AU's Rival Has More Problems Than Current Scandal

Columnist Phillip Marshall writes opinion pieces on Auburn and Southeastern Conference athletics.

The saga that has engulfed Alabama football for the past week is finally nearing an end. University president Robert Witt is scheduled to meet with the Board of Trustees Saturday to unveil his decision. Will Price stay or go? If anyone knows, they aren't saying. Some signs seem to point to his staying. Others seem to point to his going. Either way, it's one of the more bizarre tales in our state's football history.

If you listen to folks in the Pacific Northwest, where Price spent 14 seasons as Washington State's head coach, he is a man of character and integrity who never showed any signs of the type behavior that has been alleged at Alabama. But back at home, students tell stories about Price being out late at Tuscaloosa bars, buying drinks for college students. And that's before we even get around to the Pensacola mess.

There seems to be no doubt Price, in town for the Emerald Coast Classic Pro-Am, spent a lot of time and a lot of dollars at Artey's Angels, a Pensacola nightclub that features topless dancers. He was particularly interested in a stripper named "Destiny." I don't guess anybody will be calling Alabama a team of destiny next season. There also seems no doubt that a woman in Price's hotel room ordered $1,000 worth of room service…to go. Maybe the tendency to behave like this just suddenly came on Price after he arrived in Tuscaloosa. Maybe, at 57, he suddenly started to make bad decisions. Maybe his side of the story will put it all in a different light.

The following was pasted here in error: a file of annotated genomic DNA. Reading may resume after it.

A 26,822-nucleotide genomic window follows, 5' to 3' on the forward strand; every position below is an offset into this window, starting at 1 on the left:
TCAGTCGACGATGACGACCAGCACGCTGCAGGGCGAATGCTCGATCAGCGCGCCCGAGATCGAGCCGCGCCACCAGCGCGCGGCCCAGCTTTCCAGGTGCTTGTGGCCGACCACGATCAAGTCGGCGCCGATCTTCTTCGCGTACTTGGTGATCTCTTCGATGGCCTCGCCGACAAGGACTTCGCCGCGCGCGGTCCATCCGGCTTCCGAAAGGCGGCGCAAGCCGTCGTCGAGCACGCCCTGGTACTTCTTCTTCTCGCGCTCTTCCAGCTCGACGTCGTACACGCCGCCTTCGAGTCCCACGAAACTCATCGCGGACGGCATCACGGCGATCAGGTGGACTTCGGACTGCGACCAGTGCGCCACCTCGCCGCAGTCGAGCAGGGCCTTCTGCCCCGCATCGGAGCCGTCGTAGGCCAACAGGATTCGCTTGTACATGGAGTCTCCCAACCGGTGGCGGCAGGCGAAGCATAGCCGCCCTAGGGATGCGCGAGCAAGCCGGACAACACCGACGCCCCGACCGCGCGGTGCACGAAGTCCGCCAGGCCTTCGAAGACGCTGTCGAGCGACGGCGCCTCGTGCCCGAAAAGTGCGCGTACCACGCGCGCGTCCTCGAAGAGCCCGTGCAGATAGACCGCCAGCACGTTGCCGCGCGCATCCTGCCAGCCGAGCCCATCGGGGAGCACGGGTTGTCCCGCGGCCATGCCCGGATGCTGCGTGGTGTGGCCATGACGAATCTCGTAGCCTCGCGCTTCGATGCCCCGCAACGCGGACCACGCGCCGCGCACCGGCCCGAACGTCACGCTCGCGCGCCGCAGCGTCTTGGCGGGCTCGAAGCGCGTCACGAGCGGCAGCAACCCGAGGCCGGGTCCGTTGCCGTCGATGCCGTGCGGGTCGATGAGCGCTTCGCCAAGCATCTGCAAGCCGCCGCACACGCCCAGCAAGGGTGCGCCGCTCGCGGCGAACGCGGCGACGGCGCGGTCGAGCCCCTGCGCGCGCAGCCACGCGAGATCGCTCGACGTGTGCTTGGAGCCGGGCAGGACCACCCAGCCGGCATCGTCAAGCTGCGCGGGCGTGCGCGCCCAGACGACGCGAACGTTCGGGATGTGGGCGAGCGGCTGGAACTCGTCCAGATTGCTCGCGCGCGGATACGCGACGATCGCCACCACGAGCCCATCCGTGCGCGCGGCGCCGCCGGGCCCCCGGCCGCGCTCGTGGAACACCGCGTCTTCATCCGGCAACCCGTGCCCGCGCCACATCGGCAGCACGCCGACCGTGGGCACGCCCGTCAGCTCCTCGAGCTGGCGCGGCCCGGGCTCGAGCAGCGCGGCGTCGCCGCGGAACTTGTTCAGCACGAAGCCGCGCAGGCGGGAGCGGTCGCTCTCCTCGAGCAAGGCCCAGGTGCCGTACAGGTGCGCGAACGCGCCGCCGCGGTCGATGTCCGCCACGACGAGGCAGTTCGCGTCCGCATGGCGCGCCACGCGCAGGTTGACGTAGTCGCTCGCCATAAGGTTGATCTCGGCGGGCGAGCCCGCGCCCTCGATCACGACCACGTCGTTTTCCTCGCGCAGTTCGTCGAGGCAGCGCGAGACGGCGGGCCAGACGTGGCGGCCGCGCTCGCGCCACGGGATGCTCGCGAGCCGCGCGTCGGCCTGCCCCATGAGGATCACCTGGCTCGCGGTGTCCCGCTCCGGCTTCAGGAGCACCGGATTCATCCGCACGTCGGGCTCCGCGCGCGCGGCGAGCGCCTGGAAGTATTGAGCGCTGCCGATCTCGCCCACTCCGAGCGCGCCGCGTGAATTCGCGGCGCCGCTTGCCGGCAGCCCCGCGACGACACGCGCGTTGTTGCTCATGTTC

Maybe, but I wouldn't hold my breath.

The fact is Price has embarrassed an Alabama football program that is reeling from a string of embarrassments in recent years. He has embarrassed himself. He has hurt his family. Does that mean he should be fired? That's for others to say. But it would surely seem irresponsible to consider going forward with a guaranteed seven-year, $10.5 million contract. Alabama players have rallied to his defense. That's really not surprising. Those players have been to hell and back in recent years.

They lost one coach, bonded with another, were hit with NCAA sanctions, lost another coach and now face the possibility of losing yet another one. But the truth is the players' voice counts the least in such situations. College players are temporary. Witt and other decision-makers at Alabama must look at the longer term.

Alabama's football program has more problems than Price's behavior. There are still those pesky NCAA sanctions. There'll be no postseason play this season, and scholarship reductions will start to take a serious toll next season. A Memphis grand jury continues its investigation that could lead to more trouble for Alabama.

Meanwhile, back at Auburn, all is calm. Tommy Tuberville's biggest concern is keeping expectations from getting out of hand. He knows he has a good football team, maybe a great one. He also knows LSU, Tennessee, Georgia, USC and maybe others on his schedule also have good football teams, maybe great ones.

In the often vicious world of college football, what's bad for your rival is usually good for you. There can be little question that Tuberville has been handed an historic opportunity to give Auburn the upper hand in the state. From the time Antonio Langham signed with an agent on Jan. 2, 1993, turmoil has seemed to follow the Crimson Tide. Since that day, Alabama has had four different head football coaches and four different athletic directors. And the hits just keep on coming.

While the focus at Alabama is on an exotic dancer named Destiny and whether a coach who has never coached an SEC game will keep his job, the focus at Auburn is on just how high the Tigers will be ranked in preseason polls. The spotlight will shine brightly on Tuscaloosa on Saturday morning. In what will surely be a media feeding frenzy, Price's fate will be made public. In Auburn, Tuberville will spend a quiet day with his family.

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